I have been reading them again. They still have a touch of magic in them that is indescribable. The old fables are predictably, inherent with a moral to the story. Many of the stories are about instilling honor, truth, integrity, and in some cases love of country. Others meant to teach a bit of wisdom to still naive school children. These stories and fables are from all over the world, from many cultures, and the poems, many are from names you will recognize as literary greats.

These books aren’t arranged in order, and they aren’t all there, I recall different volumes in my great grandmothers many boxes of books. But by gosh I wish to give you a little bit of me. For some of me lives in these old Elson Readers. As my great grandmother once said to me, “do with them as you wish.”

P.S. Some of the pages were poorly scanned, and difficult, but not impossible to make out. Just FYI. Also you will have to sort through them to differentiate between the readers and the teachers version.

P.P.S. Anyone who might have use for a bedtime story for the kids or grandkids, could do much worse than the text in these old readers.

EDIT: Oh! I found modern reproductions here, ~15 bucks per would add up:


3 thoughts on “Elson Readers

  1. Very cool! My home state had a series of readers called the “California State Readers.” They were full of stories written by people who could really write (and then, well, the Bible). There was Twain, and Shakespeare, and well many of those dead white men.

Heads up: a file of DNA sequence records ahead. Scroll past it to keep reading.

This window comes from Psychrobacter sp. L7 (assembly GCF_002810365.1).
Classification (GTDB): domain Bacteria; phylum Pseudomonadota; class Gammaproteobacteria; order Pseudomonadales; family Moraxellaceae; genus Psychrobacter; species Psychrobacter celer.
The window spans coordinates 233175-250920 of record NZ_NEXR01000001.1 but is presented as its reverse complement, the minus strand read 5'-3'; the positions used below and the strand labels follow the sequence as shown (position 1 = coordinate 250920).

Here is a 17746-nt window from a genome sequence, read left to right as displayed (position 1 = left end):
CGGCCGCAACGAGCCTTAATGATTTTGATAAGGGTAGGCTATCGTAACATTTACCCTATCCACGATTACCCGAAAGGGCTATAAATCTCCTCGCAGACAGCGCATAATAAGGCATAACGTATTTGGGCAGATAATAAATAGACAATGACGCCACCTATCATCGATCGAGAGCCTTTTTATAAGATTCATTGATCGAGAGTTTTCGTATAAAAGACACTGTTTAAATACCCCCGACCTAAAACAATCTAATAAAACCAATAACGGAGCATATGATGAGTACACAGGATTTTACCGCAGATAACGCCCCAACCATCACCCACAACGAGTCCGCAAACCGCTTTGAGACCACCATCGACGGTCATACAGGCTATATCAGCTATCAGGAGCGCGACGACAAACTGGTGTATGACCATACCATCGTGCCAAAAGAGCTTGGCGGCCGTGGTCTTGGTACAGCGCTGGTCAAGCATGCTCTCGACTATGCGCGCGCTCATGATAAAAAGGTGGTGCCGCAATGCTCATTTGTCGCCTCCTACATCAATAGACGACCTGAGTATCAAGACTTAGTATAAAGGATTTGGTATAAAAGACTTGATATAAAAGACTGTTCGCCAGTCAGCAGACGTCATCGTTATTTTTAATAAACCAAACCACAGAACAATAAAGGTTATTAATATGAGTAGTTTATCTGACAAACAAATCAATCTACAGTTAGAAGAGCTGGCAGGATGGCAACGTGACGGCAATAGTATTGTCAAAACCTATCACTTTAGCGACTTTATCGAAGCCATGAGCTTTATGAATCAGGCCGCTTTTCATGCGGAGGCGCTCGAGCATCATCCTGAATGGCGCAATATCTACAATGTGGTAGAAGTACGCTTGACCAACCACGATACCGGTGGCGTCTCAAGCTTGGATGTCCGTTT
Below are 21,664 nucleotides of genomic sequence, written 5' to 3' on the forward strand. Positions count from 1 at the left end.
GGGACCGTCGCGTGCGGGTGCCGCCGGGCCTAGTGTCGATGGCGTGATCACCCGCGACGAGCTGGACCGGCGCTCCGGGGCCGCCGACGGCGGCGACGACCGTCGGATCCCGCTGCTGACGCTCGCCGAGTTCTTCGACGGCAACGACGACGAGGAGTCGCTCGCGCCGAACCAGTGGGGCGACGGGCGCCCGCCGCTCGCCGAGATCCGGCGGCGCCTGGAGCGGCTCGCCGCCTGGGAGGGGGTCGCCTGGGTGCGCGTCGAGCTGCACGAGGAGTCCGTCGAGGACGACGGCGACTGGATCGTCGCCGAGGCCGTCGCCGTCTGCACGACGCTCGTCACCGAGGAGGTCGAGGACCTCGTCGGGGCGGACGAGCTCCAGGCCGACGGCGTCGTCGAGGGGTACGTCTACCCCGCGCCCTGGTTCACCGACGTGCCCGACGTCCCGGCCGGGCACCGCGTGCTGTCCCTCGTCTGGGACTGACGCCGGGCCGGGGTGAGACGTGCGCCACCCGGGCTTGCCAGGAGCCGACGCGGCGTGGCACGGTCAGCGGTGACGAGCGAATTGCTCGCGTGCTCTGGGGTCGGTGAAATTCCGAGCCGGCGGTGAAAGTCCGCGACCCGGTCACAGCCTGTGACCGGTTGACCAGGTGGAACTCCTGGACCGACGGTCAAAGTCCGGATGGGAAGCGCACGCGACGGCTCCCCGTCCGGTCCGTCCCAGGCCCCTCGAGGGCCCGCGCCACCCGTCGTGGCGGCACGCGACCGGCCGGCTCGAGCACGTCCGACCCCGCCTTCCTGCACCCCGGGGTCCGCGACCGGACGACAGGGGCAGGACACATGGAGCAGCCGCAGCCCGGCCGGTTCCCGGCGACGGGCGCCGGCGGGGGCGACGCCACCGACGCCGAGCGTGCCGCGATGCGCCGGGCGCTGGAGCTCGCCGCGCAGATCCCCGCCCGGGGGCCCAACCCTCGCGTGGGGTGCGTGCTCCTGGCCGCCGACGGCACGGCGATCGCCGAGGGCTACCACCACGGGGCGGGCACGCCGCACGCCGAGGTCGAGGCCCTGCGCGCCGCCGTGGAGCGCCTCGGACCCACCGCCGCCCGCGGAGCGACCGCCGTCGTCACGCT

Back then, we understood that stories teach and they teach very, very well. Even my textbooks when I went to high school and college understood this. But then there was a drive for “relevance” and all of the stories, that got me into chemistry in the first place, were replaced by “relevant” pieces about nuclear waste and obscure chemical processes … that taught nothing … but were relevant.

    The textbook I taught my main course out of was three times the size of the book I used when I took the course. That early book had an average of 11 end-of-chapter exercises, which were then supplemented by the teacher (remember dittos?). The “modern” book had over 100 exercises at the back of each chapter … with no guidance as to which to do, which to do first, and what those problems addressed.

    We decided on quantity as a substitute for quality. (Bigger books meant bigger profits when selling them.) Basically, we were lost but we were making good time. Still are.

    Liked by 1 person

    • I shall never forget the aroma of the ditto pages!

      Stories, fables, poems, seem these days a lost art for teaching. Another old teaching tool was recitation. My great grandma, mentioned in my post, used to tell me about her family catching a ship and immigrating to America. It was a long story filled with strife and death, and when she told it she spoke in a cadence, relating the tale. To this day I cannot remember but little of that story. I wish I had the wisdom then to take it all down. A history lost to time.

      Relevance certainly has its place, no one can argue that. But I see no reason why in the earlier years, the stories in those old Elson Readers, could not be a learning staple.

      I read them now and I am taken to another world. Another place in time. The moral of the story I dare say, is still, after all of these years, relevant 🙂

      Liked by 1 person

    • … I had a notion when I was putting it to paper, that you might appreciate these books 🙂

      Liked by 1 person